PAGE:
the judge or jury after considering the “nature and
circumstances of the case.” As a general proposition, the more
egregious the infringement, the higher the award of statutory
damages is likely to be. Thus the plaintiff will make every effort
to present evidence that shows the infringer in the worst possible
light. But, in the end, the amount of statutory damages is within
the “sound discretion” of the court.

Innocent Infringers

 

A special measure of statutory damages is prescribed for
infringers who can show they acted innocently and in good faith in
copying a copyrighted work—”innocent infringers,” as
they are known. Where the infringer can prove that he “was not
aware and had no reason to believe that his or her acts constitute
an infringement,” then the court is empowered to reduce the
statutory damages to only $200.

The best approach to anticipating and preventing a defense of “innocent infringement,” by the way, is to include a
proper copyright notice in all copies of a work published under the
authority of the copyright owner. Although copyright notices are no
longer mandatory, the inclusion of a proper notice generally
prevents an infringer from claiming to be an “innocent
infringer”—and, in fact, the use of a copyright notice
may help to prove that he was, in fact, a willful infringer!

Under certain circumstances specified in the Copyright Act, the
court is also empowered to excuse an infringer from any
statutory damages if he had “reasonable grounds for believing
that his use of the copyrighted work was a fair use.”—but
only if the infringer was an employee of a nonprofit educational
institution, a library, or an archive. Another exception applies
specifically to nonprofit public broadcasting entities. The fair use
doctrine, which is set forth in the Copyright Act at 17 USC Section
107, allows certain limited uses of copyrighted work without
permission from the copyright owner.

The Importance of Registration

Certain statutory remedies for copyright infringement, such as “in lieu” damages (as described above) and attorneys fees,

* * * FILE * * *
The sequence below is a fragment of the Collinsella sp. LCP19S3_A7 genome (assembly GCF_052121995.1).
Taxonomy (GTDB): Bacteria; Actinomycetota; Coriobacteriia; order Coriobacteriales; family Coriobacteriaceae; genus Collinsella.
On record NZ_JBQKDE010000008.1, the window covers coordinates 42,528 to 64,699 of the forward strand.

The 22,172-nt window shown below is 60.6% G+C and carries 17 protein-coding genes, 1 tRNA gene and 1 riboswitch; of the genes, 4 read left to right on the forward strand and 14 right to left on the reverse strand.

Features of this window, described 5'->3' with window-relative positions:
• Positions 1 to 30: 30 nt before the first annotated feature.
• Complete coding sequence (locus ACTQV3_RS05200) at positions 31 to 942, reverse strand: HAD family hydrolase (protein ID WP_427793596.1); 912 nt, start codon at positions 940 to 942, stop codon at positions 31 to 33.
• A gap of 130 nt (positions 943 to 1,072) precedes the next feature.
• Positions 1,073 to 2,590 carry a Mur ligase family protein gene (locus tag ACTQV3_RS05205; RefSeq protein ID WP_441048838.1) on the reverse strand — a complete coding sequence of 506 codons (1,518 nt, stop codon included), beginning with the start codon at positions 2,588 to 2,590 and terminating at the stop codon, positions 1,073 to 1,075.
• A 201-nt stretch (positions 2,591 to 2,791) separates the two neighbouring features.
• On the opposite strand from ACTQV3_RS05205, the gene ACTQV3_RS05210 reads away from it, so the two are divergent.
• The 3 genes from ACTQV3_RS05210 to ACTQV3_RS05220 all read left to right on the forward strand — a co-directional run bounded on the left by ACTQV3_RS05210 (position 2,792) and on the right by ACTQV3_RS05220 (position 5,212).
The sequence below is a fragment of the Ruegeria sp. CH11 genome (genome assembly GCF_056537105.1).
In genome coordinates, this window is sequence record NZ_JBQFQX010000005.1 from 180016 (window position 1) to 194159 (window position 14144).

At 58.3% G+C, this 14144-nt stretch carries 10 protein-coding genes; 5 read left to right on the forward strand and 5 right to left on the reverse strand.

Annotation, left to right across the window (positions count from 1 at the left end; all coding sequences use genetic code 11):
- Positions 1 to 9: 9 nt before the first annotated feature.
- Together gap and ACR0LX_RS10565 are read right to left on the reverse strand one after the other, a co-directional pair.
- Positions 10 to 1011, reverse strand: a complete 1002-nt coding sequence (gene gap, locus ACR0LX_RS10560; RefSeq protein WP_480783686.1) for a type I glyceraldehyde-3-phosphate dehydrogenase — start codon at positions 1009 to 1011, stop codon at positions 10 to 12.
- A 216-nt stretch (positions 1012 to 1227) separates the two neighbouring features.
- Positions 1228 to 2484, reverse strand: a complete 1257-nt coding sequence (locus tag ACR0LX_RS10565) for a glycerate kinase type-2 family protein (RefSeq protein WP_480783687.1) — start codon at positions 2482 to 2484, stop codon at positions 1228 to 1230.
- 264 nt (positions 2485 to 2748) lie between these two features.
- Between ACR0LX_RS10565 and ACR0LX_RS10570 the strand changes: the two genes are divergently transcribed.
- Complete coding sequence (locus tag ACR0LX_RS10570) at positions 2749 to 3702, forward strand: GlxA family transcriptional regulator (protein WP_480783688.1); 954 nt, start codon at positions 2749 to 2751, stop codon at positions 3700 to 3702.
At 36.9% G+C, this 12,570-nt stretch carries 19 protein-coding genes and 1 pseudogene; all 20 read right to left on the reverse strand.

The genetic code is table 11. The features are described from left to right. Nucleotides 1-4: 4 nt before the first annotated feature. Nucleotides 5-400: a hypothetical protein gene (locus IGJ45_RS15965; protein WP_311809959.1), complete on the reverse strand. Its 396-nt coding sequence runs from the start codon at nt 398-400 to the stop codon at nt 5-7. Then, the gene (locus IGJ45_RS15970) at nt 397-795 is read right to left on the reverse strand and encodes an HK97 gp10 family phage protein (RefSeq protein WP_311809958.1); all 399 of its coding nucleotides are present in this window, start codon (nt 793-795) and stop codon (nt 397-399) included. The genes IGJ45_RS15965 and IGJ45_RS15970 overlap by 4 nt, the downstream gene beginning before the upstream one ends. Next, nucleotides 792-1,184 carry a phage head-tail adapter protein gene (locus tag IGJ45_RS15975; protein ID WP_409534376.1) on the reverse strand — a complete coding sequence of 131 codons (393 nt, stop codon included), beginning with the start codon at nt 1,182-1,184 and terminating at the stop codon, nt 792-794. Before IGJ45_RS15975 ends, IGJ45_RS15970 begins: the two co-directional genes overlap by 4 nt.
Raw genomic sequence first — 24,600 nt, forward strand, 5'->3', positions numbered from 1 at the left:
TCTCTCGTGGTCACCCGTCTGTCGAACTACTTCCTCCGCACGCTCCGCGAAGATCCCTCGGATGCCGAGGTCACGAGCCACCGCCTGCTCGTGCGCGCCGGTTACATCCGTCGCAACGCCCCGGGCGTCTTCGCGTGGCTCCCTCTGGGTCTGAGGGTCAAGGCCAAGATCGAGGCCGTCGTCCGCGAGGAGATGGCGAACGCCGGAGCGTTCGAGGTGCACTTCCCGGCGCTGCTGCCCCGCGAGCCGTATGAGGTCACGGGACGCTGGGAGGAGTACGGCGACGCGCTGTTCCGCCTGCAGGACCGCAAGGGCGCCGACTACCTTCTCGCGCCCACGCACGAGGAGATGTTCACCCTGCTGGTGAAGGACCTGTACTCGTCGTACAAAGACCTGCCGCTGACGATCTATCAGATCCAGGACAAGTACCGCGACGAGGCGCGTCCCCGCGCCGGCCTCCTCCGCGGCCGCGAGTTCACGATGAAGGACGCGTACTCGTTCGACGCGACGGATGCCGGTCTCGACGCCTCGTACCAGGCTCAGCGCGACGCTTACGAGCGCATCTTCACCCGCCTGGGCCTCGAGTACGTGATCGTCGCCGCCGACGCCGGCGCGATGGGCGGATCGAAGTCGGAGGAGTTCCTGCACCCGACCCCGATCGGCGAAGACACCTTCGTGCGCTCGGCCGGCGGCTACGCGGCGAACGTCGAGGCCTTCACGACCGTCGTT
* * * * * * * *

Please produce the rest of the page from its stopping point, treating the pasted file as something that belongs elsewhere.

are available only for infringements of registered works.
This is one crucial reason why publishers should promptly register
the copyright in the works they publish.

The requirement for copyright registration as a condition for
statutory remedies works in two ways.

First, if the work has been registered in the Copyright office
within three months after first publication, then statutory damages
are available for all infringements, whether they occur
before or after the date of registration.

Second, if the work has not been published at all, or if it is
registered more than three months after first publication, then
statutory remedies are available only for infringements that
commenced after the date of registration.

The Importance of Statutory Damages

 

In many instances of copyright infringement, the publisher is
unlikely to be able to prove “actual” damages or lost
profits in an amount substantial enough to justify the cost, burden,
and risk of litigation. For that reason, the availability of
statutory damages often means the difference between aggressively
pursuing a copyright infringer or allowing the same infringer to go
unpunished because a lawsuit is not cost-effective. And thanks to
the generosity of Congress toward copyright owners, the enhanced
range of statutory damages holds out the prospect of an even richer
reward for copyright owners who go to the trouble of enforcing their
copyrights in court.

Jonathan Kirsch, an attorney specializing in publishing law,
serves as pro bono general counsel for the Publishers Marketing
Association. He is a partner in the firm of Kirsch & Mitchell in
Los Angeles, and author of “Kirsch’s Handbook of
Publishing Law” and Kirsch’s Guide to the Book
Contract” (Acrobat Books). Kirsch’s e-mail address is
copperplate@earthlink.net.